Providing +4 is not exceeded the T.L. should be at the gate, & if the R.P.M. required to maintain at least the most economical I.A.S. exceeds 2650, change to ‘S’.

[page break]

[underlined] ECONOMICAL CLIMB (LADEN) [/underlined]

[Graph]

[underlined] Economical Climb [/underlined]
Set to 2650 R.P.M. +4 boost in M gear & climb in these conditions so long as satisfactory rate of ascent is maintained.
If the rate of climb is not satisfactory, increase boost as necessary (up to +7), above +4 the mixture strength is increased progressively & automatically. If still more power is required increase R.P.M. when +4 can no longer be maintained in M & more height is needed, continue climbing in ‘S’.

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[underlined] FAILURE OF ONE ENGINE [/underlined]
A. Feather dud engine & turn off fuel to that engine, close rad. shutters. Operate other 3 engines for normal cruising.
Maintain most economical I.A.S. but do not exceed +4 boost if it can be avoided.
B. The best height at which to fly is F.T. in ‘M’ gear, but if already above this height & unable to fly level, lose height as slowly as possible until level flight can be maintained.
C. Jettison bombs if necessary.
D. Engage ‘M’ gear below 15,000 ft.

[underlined] FAILURE OF TWO ENGINES [/underlined]
A. Maintain at least 130 I.A.S.
B. Jettison bombs & any other material load.
C. Feather prop. Turn off fuel. Close rad. shutters (dud engines) to reduce drag.
N.B. If feathering is impossible reduce revs as much as possible. Engage M gear.
D. 2850 rpm. Throttle levers at gate (if above 10,000 ft. +9 will not be obtained)
E. As last emergency if height is still being lost pull cut-out & obtain +12.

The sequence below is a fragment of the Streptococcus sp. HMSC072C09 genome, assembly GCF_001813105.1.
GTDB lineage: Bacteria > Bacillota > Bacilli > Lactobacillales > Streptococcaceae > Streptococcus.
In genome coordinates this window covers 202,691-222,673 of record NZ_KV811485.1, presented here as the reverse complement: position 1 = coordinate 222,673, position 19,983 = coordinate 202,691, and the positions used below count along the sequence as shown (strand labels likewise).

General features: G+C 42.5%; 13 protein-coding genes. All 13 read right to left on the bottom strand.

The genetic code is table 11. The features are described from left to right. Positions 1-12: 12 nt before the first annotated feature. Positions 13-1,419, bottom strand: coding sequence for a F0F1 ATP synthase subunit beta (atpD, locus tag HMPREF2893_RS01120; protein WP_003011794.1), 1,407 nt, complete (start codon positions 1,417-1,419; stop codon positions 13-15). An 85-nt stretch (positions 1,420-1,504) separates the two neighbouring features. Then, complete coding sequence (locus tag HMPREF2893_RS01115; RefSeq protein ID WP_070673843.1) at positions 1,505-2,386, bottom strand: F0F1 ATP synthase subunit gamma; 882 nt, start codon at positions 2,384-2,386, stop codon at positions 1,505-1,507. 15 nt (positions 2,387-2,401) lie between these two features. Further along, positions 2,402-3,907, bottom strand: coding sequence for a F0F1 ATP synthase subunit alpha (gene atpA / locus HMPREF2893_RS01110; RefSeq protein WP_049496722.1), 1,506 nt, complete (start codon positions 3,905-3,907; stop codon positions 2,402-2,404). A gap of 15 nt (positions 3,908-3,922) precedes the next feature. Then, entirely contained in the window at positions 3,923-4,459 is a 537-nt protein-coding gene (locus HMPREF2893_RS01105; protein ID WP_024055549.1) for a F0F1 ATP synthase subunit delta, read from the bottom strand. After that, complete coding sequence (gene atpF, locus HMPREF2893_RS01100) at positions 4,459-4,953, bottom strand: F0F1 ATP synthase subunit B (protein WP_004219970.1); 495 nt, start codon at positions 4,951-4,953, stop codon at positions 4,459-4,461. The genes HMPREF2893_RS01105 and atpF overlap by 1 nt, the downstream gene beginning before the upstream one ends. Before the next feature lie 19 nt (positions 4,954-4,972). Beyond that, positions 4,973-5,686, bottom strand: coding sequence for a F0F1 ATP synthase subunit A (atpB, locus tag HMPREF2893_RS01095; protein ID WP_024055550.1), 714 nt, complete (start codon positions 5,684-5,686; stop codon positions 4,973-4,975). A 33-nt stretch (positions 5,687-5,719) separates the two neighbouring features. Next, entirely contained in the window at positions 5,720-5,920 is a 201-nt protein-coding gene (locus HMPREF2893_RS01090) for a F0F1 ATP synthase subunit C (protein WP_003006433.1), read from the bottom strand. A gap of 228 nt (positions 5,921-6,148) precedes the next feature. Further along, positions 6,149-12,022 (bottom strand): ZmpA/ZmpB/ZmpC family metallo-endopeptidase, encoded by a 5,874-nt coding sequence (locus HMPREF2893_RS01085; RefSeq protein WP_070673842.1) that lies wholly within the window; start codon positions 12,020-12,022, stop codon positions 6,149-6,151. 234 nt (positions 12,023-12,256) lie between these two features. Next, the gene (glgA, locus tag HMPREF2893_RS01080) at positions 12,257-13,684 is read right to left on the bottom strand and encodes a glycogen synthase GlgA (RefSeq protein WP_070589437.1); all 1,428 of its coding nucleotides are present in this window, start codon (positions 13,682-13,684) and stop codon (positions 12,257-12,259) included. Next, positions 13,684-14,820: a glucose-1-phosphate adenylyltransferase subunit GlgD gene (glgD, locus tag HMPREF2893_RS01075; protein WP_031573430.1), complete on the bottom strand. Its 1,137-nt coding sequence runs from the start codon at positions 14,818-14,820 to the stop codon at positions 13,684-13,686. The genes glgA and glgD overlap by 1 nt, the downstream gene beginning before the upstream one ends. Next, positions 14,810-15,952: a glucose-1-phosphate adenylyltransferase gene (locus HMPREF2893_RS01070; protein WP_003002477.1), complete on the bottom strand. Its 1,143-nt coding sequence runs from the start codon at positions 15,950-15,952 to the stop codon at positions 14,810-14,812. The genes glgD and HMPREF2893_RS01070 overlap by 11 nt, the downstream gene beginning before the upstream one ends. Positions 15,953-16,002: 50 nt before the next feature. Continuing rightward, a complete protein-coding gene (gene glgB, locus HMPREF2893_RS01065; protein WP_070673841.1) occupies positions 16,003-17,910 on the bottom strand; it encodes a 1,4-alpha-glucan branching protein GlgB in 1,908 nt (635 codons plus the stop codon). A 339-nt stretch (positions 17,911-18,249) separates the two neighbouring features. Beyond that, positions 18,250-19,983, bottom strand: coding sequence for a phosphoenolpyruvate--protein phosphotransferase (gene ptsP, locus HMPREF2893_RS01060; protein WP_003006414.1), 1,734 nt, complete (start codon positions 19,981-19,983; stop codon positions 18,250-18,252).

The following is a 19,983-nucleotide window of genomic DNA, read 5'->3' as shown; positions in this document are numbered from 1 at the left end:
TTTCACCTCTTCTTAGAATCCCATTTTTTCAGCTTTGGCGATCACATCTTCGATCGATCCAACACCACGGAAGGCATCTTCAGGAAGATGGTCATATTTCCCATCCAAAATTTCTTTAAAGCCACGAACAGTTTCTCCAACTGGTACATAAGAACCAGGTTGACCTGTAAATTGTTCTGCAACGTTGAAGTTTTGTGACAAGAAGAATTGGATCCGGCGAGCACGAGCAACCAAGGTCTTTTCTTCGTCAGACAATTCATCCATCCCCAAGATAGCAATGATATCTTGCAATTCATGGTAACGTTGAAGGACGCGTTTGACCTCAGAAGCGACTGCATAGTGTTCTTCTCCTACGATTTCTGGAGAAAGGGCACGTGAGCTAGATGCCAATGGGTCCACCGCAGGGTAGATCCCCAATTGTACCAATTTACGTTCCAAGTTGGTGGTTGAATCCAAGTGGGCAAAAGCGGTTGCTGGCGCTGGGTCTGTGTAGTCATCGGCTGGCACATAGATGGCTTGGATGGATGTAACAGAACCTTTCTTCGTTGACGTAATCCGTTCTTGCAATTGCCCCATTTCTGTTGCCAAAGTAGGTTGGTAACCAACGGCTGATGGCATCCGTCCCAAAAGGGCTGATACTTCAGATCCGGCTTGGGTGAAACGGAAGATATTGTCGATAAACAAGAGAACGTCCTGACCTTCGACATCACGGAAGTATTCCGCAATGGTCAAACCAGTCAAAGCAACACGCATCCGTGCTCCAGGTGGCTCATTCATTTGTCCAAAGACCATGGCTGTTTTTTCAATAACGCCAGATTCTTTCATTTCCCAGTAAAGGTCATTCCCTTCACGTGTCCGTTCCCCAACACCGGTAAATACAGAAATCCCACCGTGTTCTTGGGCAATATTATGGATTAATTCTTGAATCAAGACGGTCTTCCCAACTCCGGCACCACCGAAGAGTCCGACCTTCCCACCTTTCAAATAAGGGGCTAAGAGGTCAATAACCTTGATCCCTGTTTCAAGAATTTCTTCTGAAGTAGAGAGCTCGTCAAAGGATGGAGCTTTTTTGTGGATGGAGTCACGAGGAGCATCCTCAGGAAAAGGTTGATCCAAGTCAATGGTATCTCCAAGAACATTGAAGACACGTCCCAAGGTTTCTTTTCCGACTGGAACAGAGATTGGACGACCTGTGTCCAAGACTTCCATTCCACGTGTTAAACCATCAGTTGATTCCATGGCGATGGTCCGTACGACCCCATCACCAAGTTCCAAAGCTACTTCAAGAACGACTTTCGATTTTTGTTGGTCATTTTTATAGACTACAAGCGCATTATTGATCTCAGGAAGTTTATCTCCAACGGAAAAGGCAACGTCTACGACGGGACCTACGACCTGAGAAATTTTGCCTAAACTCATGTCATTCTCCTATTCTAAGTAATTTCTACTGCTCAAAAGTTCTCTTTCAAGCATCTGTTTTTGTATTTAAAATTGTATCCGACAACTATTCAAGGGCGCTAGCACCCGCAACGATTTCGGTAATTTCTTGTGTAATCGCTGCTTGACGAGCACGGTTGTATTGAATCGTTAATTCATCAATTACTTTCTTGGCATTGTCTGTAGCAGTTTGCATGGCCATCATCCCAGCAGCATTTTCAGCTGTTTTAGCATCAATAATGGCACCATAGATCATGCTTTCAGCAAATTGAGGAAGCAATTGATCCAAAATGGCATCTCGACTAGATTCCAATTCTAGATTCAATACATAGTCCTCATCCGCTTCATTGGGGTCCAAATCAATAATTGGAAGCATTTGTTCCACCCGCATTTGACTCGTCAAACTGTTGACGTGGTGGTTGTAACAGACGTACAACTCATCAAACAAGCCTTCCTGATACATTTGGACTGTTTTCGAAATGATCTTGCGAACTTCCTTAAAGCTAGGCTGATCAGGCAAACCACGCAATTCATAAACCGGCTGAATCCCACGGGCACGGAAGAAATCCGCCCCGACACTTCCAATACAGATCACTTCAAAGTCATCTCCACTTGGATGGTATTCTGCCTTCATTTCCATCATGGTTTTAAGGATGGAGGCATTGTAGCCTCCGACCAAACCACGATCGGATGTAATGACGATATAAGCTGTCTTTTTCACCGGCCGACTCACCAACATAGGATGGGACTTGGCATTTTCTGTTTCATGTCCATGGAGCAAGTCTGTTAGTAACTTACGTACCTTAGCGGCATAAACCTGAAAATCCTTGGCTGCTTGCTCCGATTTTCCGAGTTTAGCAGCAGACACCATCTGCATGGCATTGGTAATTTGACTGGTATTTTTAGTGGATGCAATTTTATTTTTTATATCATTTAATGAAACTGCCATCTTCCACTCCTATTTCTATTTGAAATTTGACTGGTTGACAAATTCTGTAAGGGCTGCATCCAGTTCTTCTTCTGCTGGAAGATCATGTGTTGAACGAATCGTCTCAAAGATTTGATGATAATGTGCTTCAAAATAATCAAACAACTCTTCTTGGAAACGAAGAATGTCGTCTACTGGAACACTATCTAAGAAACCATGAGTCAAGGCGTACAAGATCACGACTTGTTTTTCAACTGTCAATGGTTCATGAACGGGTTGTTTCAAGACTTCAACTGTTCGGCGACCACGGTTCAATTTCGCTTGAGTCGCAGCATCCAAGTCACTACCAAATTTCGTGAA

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OPERATIONAL HEIGHT

[Graph]

Operational Sortie, principles to be aimed at:- level out, throttle to gate, control I.A.S. to 155, M.S. or if 2650 rpm will not give 150 IAS, use gear, & 150 IAS. [deleted] Rel. [/underlined] Rad. flaps 85°-90° to 105°C coolant. Estimate fuel left over target from navigators E.T.A.
Approaching targets. Check for hang-ups. Full tanks if possible. Balance can be closed. If above 12500 ft. F.S. to reserve of power to build up bomb speed, with bomb doors open for evasive tactics.

[page break]

Lift & drag depend upon 1. Shape of cross section of aerofoil 2. Wing area & plan shape 3. Angle of attack 4. Speed 5. Air density.

[underlined] Angl [sic] of Attack [/underlined]

[Table]

When the total drag on a A/C is least when flying at its optimum angl [sic] of attack & the speed at this angle of attack is known as the economical cruising speed for range flying.
To every speed of level flight there is a particular angle of attack for an A/C of given wt.
Cruising speed – optimumum [sic] [pencil mark]
High speed – less than opt. [pencil mark]
Slow speed – greater than opt. [pencil mark]
Indicated Air Speed (I.A.S.) = speed read from [indecipherable letter]SI.
Rectified Air Speed (RAS) = IAS ± Instrument error + position error correction
True Air Speed (TAS) = RAS [pencil mark] Altitude [inserted] correction [/inserted] correction factors

[page break]

Position Error Correction Table
[Table]

The indicated stalling speed of an A/C & cruising speed remain same for all altitudes for an A/C of given wt. The true stalling & cruising speeds increase as the altitude increases.
T.H.P. = [calculation]
Cruising, Stalling, Landing & Take-Off speeds increase as the weight increases.
[underlined] Power required for level flight [/underlined]
Power is a rate of doing work = [underlined] work done [/underlined] time taken
[underlined] Force x Distance [/underlined] – [underlined] ft.lb [/underlined]
Time taken sec.
1 H.P. = 550 ft.lb/sec

[underlined] FINIS [/underlined]

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[Calculations]

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[Calculations]

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[Blank page]

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[underlined] Mixture Strenghths [sic] [/underlined]